The Existential Legacy of Blade Runner

I watch Blade Runner 2049 every few months. Like getting together with an old friend, rewatching a film you love offers the chance to learn about the subject that you didn’t before. The more you watch a film, the closer you feel how the filmmakers do. Every line of dialogue, choice of lighting, camera angle, inflection from the actors develop a life of its own, telling a story that enriches your experience and appreciation of the film.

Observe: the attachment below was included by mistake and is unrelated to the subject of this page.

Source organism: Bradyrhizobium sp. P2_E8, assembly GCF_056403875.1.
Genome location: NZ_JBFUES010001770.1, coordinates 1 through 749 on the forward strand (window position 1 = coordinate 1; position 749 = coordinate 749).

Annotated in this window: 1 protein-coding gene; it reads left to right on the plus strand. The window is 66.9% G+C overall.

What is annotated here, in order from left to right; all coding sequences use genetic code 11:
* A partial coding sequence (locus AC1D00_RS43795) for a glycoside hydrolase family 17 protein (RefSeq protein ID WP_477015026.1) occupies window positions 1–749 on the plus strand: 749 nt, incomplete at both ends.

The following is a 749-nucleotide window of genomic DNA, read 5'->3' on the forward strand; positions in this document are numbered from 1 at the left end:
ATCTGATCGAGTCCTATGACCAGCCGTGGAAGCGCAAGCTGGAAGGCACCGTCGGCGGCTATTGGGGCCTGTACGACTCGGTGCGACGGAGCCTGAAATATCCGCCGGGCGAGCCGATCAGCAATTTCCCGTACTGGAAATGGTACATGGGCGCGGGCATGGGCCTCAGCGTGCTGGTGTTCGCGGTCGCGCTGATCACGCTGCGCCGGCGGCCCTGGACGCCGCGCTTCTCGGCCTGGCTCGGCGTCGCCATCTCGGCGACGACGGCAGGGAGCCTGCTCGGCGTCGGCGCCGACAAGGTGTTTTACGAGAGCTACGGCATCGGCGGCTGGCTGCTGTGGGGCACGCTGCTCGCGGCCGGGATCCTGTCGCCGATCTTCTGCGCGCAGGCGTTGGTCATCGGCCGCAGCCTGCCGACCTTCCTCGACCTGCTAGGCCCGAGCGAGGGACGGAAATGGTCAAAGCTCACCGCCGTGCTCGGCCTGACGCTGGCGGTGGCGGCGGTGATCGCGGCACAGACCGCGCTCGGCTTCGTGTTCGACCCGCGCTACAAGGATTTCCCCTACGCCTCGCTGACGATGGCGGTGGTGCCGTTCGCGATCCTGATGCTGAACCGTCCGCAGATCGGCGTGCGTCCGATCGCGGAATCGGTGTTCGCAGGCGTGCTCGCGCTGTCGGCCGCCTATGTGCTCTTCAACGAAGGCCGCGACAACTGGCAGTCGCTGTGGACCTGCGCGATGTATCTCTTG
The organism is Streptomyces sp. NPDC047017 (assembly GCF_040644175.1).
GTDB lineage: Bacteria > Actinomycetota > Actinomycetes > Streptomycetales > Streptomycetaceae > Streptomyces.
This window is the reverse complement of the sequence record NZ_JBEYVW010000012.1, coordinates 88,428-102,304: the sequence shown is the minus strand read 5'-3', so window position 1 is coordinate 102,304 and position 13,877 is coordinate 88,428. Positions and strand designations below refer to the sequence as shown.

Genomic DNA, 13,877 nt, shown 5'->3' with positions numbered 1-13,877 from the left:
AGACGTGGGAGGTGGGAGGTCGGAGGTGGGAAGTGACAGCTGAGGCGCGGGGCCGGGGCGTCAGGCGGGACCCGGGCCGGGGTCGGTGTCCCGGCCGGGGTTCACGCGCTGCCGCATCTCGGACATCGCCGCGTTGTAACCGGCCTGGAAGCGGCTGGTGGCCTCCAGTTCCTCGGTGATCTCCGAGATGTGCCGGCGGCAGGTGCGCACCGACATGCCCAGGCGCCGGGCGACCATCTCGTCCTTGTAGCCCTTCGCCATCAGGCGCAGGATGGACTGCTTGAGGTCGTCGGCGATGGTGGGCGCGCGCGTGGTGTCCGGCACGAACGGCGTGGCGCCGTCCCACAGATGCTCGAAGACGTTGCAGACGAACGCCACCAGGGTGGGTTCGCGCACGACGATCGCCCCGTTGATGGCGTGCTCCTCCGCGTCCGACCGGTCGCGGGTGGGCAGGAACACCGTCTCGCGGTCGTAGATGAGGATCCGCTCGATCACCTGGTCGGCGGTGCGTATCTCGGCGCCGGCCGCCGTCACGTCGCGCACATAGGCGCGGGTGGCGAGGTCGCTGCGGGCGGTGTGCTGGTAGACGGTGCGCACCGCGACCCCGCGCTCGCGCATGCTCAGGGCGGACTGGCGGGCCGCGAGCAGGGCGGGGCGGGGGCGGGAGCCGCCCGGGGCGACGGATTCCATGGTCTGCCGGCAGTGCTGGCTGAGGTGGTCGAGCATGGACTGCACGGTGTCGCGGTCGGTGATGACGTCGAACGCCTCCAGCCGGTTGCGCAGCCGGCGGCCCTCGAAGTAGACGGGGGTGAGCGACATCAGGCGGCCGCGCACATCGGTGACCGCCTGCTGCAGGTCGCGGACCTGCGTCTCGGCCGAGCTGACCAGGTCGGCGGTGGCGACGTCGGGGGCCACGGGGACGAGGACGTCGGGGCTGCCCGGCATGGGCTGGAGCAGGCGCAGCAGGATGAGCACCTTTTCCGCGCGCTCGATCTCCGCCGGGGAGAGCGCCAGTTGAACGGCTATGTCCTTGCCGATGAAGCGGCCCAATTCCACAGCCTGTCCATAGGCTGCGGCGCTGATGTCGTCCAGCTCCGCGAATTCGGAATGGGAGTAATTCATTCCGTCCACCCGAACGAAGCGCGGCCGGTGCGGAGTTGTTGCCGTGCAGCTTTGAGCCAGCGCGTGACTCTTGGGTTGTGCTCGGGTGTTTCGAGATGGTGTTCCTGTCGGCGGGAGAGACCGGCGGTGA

2049 is the closest thing to a masterpiece that I’ve seen this decade. From a technical front, director Denis Villeneuve’s masterful filmmaking coupled with Roger Deakins’ immaculate cinematography is an achievement of sight and sound. I can hardly think of another film with a better marriage of visual effects and practical work. Couple that with the time of the film’s release: 2017 was yet another lucrative year for sequels, reboots and remakes. Films like The Last Jedi, Guardians Vol. 2, Beauty and the Beast, and even Jumanji: Welcome to the Jungle have all become smash hits for their respective studios, reinforcing their insistence on pushing well known properties and betting less on original stories. Yes, 2017 was admittedly a fruitful year for originality, with Get Out, Baby Driver and Dunkirk all turning up a considerable profit on just name and filmmaker alone.